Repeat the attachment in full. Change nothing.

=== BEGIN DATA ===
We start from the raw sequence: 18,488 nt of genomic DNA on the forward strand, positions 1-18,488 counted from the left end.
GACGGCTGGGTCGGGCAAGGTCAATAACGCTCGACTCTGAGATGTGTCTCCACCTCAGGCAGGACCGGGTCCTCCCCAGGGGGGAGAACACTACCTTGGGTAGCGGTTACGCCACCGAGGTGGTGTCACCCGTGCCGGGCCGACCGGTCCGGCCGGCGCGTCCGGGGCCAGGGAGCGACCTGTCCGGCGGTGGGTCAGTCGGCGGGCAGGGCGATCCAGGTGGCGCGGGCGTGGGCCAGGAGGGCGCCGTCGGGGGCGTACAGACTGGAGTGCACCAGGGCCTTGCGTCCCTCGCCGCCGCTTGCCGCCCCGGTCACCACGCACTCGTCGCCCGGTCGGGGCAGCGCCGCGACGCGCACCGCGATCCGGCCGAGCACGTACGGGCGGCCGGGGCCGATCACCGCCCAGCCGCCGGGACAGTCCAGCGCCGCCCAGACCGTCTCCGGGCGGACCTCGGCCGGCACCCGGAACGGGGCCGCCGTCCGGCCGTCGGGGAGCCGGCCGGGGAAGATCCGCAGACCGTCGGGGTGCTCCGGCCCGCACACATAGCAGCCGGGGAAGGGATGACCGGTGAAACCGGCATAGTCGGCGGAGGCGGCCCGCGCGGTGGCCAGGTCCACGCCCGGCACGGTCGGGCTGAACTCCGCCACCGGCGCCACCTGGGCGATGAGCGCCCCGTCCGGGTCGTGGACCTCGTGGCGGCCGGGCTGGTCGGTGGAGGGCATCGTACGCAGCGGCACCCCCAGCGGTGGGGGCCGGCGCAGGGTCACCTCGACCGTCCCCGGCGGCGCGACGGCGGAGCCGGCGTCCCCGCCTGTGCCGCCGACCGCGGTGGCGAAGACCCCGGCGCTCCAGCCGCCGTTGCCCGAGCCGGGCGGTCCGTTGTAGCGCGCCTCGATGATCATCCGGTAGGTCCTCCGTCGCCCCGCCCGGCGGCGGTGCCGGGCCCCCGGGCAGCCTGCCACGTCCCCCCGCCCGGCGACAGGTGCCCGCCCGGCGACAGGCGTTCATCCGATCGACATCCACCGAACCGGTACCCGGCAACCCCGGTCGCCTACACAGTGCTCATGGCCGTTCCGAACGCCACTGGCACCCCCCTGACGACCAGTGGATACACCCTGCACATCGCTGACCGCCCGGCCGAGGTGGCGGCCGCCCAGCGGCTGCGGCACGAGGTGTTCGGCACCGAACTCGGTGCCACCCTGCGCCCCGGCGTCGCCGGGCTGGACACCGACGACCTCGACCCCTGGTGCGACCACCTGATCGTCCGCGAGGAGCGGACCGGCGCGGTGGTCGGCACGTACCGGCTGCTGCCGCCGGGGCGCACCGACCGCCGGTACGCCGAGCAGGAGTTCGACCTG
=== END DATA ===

We start from the raw sequence: 18,488 nt of genomic DNA on the forward strand, positions 1-18,488 counted from the left end.
GACGGCTGGGTCGGGCAAGGTCAATAACGCTCGACTCTGAGATGTGTCTCCACCTCAGGCAGGACCGGGTCCTCCCCAGGGGGGAGAACACTACCTTGGGTAGCGGTTACGCCACCGAGGTGGTGTCACCCGTGCCGGGCCGACCGGTCCGGCCGGCGCGTCCGGGGCCAGGGAGCGACCTGTCCGGCGGTGGGTCAGTCGGCGGGCAGGGCGATCCAGGTGGCGCGGGCGTGGGCCAGGAGGGCGCCGTCGGGGGCGTACAGACTGGAGTGCACCAGGGCCTTGCGTCCCTCGCCGCCGCTTGCCGCCCCGGTCACCACGCACTCGTCGCCCGGTCGGGGCAGCGCCGCGACGCGCACCGCGATCCGGCCGAGCACGTACGGGCGGCCGGGGCCGATCACCGCCCAGCCGCCGGGACAGTCCAGCGCCGCCCAGACCGTCTCCGGGCGGACCTCGGCCGGCACCCGGAACGGGGCCGCCGTCCGGCCGTCGGGGAGCCGGCCGGGGAAGATCCGCAGACCGTCGGGGTGCTCCGGCCCGCACACATAGCAGCCGGGGAAGGGATGACCGGTGAAACCGGCATAGTCGGCGGAGGCGGCCCGCGCGGTGGCCAGGTCCACGCCCGGCACGGTCGGGCTGAACTCCGCCACCGGCGCCACCTGGGCGATGAGCGCCCCGTCCGGGTCGTGGACCTCGTGGCGGCCGGGCTGGTCGGTGGAGGGCATCGTACGCAGCGGCACCCCCAGCGGTGGGGGCCGGCGCAGGGTCACCTCGACCGTCCCCGGCGGCGCGACGGCGGAGCCGGCGTCCCCGCCTGTGCCGCCGACCGCGGTGGCGAAGACCCCGGCGCTCCAGCCGCCGTTGCCCGAGCCGGGCGGTCCGTTGTAGCGCGCCTCGATGATCATCCGGTAGGTCCTCCGTCGCCCCGCCCGGCGGCGGTGCCGGGCCCCCGGGCAGCCTGCCACGTCCCCCCGCCCGGCGACAGGTGCCCGCCCGGCGACAGGCGTTCATCCGATCGACATCCACCGAACCGGTACCCGGCAACCCCGGTCGCCTACACAGTGCTCATGGCCGTTCCGAACGCCACTGGCACCCCCCTGACGACCAGTGGATACACCCTGCACATCGCTGACCGCCCGGCCGAGGTGGCGGCCGCCCAGCGGCTGCGGCACGAGGTGTTCGGCACCGAACTCGGTGCCACCCTGCGCCCCGGCGTCGCCGGGCTGGACACCGACGACCTCGACCCCTGGTGCGACCACCTGATCGTCCGCGAGGAGCGGACCGGCGCGGTGGTCGGCACGTACCGGCTGCTGCCGCCGGGGCGCACCGACCGCCGGTACGCCGAGCAGGAGTTCGACCTG